The new RBEG grant will expand our work to southern Minnesota.to work with the Region Nine Development Commission’s Renewable Energy Task Force to develop a Small Wind Bulk-Buy program across nine counties.

Windustry is honored to have received support from the USDA for two years in a row and looks forward to working with a dynamic consortium of partners to promote Community Wind and Small Wind across America.

Drexel University Commits to 100 Percent Clean, Renewable Wind Energy

(PHILADELPHIA, Oct. 7) Drexel University announced it will purchase Renewable Energy Certificates equal to 100 percent of its energy use, ensuring that 84,268 megawatt hours of electricity will be matched annually with wind energy entering the electricity grid.

This purchase will place Drexel among the top five university purchasers in the nation, according to the current Environmental Protection Agency's Green Power Partnership rankings.

The Renewable Energy Credits will be supplied by renewable energy marketer and developer Community Energy.

Compared to the average generation mix in the national electric grid, the environmental benefit from this purchase is equal to offsetting approximately 60,518 metric tons of carbon dioxide per year, the annual impact of which is equivalent to the carbon sequestered by 12,904 acres of trees or removing 11,571 passenger vehicles from the road, according to the Environmental Protection Agency's greenhouse gas equivalencies calculator.

Drexel was recently honored by PennFuture, a leading Pennsylvania environmental advocacy organization, with a Green Power Award for leadership in energy efficiency, including deploying an energy monitoring system at the main campus.www.drexel.edu

E3 2010

USDA Windustry is pleased to support E3 2010, a conference presented by The University of Minnesota's Institute on the Environment Initiative for Renewable Energy and the Environment.

Focus will be on research and innovative technologies in the renewable energy sector.

E3 2010: November 30 & December 1, 2010
Saint Paul RiverCentre
Registration now open!

Researchers, students, government officials, and nonprofit and business leaders from Minnesota and across the nation are expected to attend E3 2010. The goal of E3 is to share knowledge and discoveries in the areas of renewable energy and the environment while bringing together the world’s leading researchers and experts.

Counties Investing in Green Strategies according to NACo Survey

WASHINGTON, D.C. - Driven by finding ways to reduce the cost of running local government, the nation's counties are implementing innovative green government strategies and say they have seen cost‐savings as a result, according to a new survey from the National Association of Counties (NACo).

LCSWMA - PPL Wind Turbines
Wind turbine erected at Frey Farm Landfill, Conestoga, PA for Lancaster County Solid Waste Management Authority by PPL Renewable Energy, September 2010.

The NACo Green Government Initiative surveyed all of America's 3,068 counties on their current and future sustainability strategies, priorities, and the challenges, with 18 percent of counties responding to the survey. The survey analyzed the responding counties' demographic and geographic characteristics, including a population analysis and regional and climate assessment. Among the key findings:

  • Energy Efficiency and Renewable Energy Generation along with Waste Management are the most common sustainability efforts counties are pursuing.
  • 68 percent affirmed that their county has sustainability strategies underway.
  • 45 percent said the most important benefit counties are realizing from sustainability efforts is cost savings.
  • Overwhelmingly, funding is the most significant challenge inhibiting counties from accomplishing all sustainability strategies.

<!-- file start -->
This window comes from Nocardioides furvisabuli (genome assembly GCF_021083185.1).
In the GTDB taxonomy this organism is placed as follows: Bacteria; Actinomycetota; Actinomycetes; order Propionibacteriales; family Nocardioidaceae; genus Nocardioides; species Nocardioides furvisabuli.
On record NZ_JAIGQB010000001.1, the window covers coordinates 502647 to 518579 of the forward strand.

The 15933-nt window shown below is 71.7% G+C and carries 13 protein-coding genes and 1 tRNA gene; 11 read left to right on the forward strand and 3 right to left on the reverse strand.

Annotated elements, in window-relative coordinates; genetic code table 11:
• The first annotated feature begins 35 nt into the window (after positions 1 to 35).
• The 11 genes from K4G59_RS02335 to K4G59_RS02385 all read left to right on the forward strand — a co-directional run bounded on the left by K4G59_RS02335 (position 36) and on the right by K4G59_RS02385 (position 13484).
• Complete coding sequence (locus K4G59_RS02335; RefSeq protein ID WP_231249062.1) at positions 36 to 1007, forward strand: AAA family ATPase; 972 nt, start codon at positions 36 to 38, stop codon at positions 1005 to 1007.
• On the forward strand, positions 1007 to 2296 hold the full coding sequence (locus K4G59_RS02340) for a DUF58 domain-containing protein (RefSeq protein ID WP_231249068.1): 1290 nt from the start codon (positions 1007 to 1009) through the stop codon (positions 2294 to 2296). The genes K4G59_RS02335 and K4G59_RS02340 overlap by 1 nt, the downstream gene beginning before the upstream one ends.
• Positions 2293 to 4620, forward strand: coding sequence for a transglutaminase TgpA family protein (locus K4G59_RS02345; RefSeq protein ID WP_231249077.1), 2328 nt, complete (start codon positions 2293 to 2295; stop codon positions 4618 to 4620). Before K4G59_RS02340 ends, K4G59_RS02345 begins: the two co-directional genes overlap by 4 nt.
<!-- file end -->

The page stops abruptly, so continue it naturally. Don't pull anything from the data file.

• The majority of respondents would like to further invest in:
  1. Energy Efficiency and Renewable Energy Generation
  2. Waste Management
  3. Green Building Construction/Renovation, and Water Conservation/Reuse
  4. Green Purchasing, Local Food Systems, and Green Economic Development

“Counties are clearly national leaders in pursuing green government efforts to help protect the environment and save taxpayers' money,” said Green Government Initiative Chair Shannon Staub, Commissioner, Sarasota County, Fla. “This survey is just one more example of the work NACo's Green Government Initiative is doing to help us all better understand county sustainability strategies, what efforts are working, and where do we go from here.”

The survey's findings are available in the NACo publication 2010 County Sustainability Strategies.

Community Wind projects get a boost from Washington State

Washington State August 30, 2010 The State of Washington has awarded Cascade Community Wind Company (CCWC) one million dollars (30% grant 70% low interest loan) to help install up to eight community wind turbines before December 2011. According to CWCC, the funds will leverage approximately $10 million of private and federal funds.

The CCWC Blog says they were selected as one of the State’s best bets for spending the states allocation of ARRA stimulus money to further renewable energy in the state of Washington.

Of particular significance to the State Energy Program are CCWC’s ongoing efforts to remove barriers to distributed community renewable energy projects in general. Press Release

In related news, Cascade celebrated a groundbreaking, August 30, on the first Farmer Owned Community Wind turbines in Washington state.

Small Wind Conference 2010 draws large and engaged group

Windustry helped organize and produce the sixth annual Small Wind Conference, held this past June in Stevens Point, Wisconsin. Nearly 400 small wind systems and business colleagues attended from across the United States, as well as Mexico, Canada, Europe, Japan, and South Korea.

A keynote address kicked off the two-day event, given by Larry Flowers, National Wind Technology Center Principal Project Leader at National Renewable Energy Laboratory. Guests then enjoyed networking opportunities and presentations covering relevant and timely topics for policy analysts, manufacturers, and installers.

The conference wrapped up in Pfiffner Park, on the beautiful Wisconsin Riverfront, at a barbeque sponsored by Bergey Windpower.

Small Wind Conference 2010 presentation highlights:

  • Administrators of three state public-benefits programs explained what they look for in grant applications.
  • Manufacturers gave updates on the status of their companies and products, including an in-depth look at midsized turbines (turbines above 100 kW and below 1000kW), a fast growing segment of community wind installations.